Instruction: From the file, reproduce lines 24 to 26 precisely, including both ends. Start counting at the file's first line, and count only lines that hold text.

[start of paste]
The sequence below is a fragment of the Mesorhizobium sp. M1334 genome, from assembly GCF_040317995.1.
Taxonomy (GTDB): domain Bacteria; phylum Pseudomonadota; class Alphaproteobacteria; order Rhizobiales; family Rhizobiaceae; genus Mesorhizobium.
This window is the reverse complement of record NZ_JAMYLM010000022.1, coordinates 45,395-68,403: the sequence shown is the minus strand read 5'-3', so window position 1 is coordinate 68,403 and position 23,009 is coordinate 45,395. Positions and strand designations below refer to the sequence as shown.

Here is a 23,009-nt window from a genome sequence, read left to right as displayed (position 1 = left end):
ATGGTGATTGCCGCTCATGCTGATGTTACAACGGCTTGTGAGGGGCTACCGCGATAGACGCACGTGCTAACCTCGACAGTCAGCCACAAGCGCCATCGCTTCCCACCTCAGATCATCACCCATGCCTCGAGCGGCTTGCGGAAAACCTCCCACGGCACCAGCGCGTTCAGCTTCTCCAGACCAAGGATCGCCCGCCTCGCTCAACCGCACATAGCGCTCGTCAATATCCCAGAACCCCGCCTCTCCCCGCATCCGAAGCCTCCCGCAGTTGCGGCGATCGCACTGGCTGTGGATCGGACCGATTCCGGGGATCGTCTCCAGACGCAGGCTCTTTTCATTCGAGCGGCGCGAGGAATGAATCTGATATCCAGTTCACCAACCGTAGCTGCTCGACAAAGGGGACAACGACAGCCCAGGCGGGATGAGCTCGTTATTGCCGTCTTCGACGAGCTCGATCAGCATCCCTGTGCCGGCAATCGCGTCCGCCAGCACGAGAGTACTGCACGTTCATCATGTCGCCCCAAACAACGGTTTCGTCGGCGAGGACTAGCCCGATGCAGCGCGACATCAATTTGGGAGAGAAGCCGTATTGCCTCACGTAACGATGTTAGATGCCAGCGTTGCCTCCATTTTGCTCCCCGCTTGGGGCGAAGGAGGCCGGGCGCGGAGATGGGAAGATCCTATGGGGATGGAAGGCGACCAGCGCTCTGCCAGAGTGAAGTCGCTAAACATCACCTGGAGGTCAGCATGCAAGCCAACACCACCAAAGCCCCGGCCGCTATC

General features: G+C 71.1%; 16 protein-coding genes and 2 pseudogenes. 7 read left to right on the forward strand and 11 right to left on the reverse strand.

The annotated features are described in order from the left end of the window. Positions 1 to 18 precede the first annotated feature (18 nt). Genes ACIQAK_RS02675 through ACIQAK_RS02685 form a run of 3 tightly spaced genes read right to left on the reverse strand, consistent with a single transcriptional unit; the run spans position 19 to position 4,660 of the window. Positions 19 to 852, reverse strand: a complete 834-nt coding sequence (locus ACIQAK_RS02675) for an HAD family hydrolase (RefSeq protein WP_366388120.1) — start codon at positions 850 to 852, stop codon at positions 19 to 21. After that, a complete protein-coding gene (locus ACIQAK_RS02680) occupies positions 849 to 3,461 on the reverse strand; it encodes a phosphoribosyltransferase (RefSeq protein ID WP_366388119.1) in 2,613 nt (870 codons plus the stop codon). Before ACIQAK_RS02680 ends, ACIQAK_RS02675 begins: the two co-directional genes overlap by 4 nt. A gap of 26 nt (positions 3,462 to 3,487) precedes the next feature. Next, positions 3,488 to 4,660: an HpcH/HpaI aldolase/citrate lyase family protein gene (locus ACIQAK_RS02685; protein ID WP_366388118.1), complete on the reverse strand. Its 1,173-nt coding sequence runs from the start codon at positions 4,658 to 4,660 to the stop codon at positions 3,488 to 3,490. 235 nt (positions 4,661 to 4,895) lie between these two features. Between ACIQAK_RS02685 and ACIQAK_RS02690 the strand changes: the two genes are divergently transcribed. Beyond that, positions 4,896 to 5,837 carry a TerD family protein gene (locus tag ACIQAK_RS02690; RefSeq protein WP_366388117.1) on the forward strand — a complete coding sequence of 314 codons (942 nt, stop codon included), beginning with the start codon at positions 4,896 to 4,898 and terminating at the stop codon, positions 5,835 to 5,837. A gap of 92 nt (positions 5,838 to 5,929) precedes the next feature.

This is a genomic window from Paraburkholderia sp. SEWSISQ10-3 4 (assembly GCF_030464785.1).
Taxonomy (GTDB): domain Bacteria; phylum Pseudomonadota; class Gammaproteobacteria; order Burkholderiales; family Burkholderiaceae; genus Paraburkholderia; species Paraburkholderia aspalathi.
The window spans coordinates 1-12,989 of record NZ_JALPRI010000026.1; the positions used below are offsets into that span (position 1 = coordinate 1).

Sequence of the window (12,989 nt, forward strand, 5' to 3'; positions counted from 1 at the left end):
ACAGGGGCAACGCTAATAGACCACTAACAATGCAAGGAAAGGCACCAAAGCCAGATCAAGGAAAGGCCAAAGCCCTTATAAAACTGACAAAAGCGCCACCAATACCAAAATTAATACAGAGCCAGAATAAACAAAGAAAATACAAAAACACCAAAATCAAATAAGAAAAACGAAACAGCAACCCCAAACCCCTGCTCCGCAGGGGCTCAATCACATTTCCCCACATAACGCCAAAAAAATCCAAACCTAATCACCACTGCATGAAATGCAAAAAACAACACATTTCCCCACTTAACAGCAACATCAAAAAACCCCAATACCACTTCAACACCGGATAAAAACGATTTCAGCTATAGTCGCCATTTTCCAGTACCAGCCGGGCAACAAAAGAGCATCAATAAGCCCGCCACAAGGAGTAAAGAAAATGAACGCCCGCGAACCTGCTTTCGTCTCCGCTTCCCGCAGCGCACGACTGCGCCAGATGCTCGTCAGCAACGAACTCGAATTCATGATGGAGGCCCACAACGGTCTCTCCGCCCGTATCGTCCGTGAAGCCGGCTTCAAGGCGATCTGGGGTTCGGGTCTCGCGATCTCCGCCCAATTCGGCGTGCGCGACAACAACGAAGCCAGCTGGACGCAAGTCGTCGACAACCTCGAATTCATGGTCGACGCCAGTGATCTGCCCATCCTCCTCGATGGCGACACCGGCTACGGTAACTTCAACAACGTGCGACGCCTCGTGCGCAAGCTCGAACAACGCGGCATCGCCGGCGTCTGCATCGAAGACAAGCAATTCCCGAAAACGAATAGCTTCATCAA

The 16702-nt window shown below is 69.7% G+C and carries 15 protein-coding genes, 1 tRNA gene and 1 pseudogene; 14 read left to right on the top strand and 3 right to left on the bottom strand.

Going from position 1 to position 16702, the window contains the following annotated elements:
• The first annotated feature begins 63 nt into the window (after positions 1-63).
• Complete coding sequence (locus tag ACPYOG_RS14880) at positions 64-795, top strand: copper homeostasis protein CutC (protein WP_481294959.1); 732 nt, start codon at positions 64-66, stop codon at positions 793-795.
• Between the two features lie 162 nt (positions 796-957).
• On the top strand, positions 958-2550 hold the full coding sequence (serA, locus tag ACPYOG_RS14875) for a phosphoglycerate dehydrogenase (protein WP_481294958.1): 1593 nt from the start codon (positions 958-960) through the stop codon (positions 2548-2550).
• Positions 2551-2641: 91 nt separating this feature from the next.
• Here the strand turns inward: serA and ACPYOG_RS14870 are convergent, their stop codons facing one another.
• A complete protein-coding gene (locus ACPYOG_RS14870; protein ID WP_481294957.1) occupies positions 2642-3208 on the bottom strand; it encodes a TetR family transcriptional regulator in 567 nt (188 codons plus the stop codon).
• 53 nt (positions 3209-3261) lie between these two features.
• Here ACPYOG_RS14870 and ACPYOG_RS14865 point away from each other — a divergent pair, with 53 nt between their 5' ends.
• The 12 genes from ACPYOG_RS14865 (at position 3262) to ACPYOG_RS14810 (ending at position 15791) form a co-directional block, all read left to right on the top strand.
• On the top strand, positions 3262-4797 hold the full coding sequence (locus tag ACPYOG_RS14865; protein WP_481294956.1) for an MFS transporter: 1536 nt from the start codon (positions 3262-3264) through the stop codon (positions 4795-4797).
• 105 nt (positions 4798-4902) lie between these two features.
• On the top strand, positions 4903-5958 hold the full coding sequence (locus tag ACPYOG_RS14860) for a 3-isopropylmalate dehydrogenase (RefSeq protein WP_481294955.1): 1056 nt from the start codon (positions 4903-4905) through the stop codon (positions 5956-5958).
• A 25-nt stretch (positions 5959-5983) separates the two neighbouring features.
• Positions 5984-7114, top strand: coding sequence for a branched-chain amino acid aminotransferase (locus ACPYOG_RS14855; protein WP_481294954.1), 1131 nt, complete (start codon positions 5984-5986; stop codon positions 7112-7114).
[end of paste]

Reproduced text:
• The 12 genes from ACPYOG_RS14865 (at position 3262) to ACPYOG_RS14810 (ending at position 15791) form a co-directional block, all read left to right on the top strand.
• On the top strand, positions 3262-4797 hold the full coding sequence (locus tag ACPYOG_RS14865; protein WP_481294956.1) for an MFS transporter: 1536 nt from the start codon (positions 3262-3264) through the stop codon (positions 4795-4797).
• 105 nt (positions 4798-4902) lie between these two features.